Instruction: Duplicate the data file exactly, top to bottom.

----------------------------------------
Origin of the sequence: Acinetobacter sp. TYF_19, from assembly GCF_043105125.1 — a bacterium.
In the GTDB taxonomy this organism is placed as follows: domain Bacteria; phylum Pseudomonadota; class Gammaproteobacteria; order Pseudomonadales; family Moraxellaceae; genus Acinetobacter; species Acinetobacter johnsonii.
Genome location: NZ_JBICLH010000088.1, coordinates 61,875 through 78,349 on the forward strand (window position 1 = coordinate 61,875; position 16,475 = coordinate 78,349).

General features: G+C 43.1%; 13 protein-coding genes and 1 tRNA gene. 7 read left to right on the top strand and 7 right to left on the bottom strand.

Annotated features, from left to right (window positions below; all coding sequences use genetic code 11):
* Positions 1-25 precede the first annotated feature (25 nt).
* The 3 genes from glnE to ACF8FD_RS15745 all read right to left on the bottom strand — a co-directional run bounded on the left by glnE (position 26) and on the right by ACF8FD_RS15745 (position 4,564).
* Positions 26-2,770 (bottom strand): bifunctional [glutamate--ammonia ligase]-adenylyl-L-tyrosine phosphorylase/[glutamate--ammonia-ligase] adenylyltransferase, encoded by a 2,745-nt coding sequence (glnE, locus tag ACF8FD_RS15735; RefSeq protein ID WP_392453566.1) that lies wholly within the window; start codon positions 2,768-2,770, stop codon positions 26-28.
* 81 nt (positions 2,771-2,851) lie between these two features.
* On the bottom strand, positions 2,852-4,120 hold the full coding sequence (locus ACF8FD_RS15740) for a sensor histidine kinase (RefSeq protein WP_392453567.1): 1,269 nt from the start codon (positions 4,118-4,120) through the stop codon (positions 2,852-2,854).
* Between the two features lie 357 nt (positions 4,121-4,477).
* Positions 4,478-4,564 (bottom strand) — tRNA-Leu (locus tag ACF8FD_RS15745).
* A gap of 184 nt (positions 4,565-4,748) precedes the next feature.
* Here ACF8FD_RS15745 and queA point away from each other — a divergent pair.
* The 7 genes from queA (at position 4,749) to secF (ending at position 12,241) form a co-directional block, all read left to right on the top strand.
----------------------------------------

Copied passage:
Origin of the sequence: Acinetobacter sp. TYF_19, from assembly GCF_043105125.1 — a bacterium.
In the GTDB taxonomy this organism is placed as follows: domain Bacteria; phylum Pseudomonadota; class Gammaproteobacteria; order Pseudomonadales; family Moraxellaceae; genus Acinetobacter; species Acinetobacter johnsonii.
Genome location: NZ_JBICLH010000088.1, coordinates 61,875 through 78,349 on the forward strand (window position 1 = coordinate 61,875; position 16,475 = coordinate 78,349).

General features: G+C 43.1%; 13 protein-coding genes and 1 tRNA gene. 7 read left to right on the top strand and 7 right to left on the bottom strand.

Annotated features, from left to right (window positions below; all coding sequences use genetic code 11):
* Positions 1-25 precede the first annotated feature (25 nt).
* The 3 genes from glnE to ACF8FD_RS15745 all read right to left on the bottom strand — a co-directional run bounded on the left by glnE (position 26) and on the right by ACF8FD_RS15745 (position 4,564).
* Positions 26-2,770 (bottom strand): bifunctional [glutamate--ammonia ligase]-adenylyl-L-tyrosine phosphorylase/[glutamate--ammonia-ligase] adenylyltransferase, encoded by a 2,745-nt coding sequence (glnE, locus tag ACF8FD_RS15735; RefSeq protein ID WP_392453566.1) that lies wholly within the window; start codon positions 2,768-2,770, stop codon positions 26-28.
* 81 nt (positions 2,771-2,851) lie between these two features.
* On the bottom strand, positions 2,852-4,120 hold the full coding sequence (locus ACF8FD_RS15740) for a sensor histidine kinase (RefSeq protein WP_392453567.1): 1,269 nt from the start codon (positions 4,118-4,120) through the stop codon (positions 2,852-2,854).
* Between the two features lie 357 nt (positions 4,121-4,477).
* Positions 4,478-4,564 (bottom strand) — tRNA-Leu (locus tag ACF8FD_RS15745).
* A gap of 184 nt (positions 4,565-4,748) precedes the next feature.
* Here ACF8FD_RS15745 and queA point away from each other — a divergent pair.
* The 7 genes from queA (at position 4,749) to secF (ending at position 12,241) form a co-directional block, all read left to right on the top strand.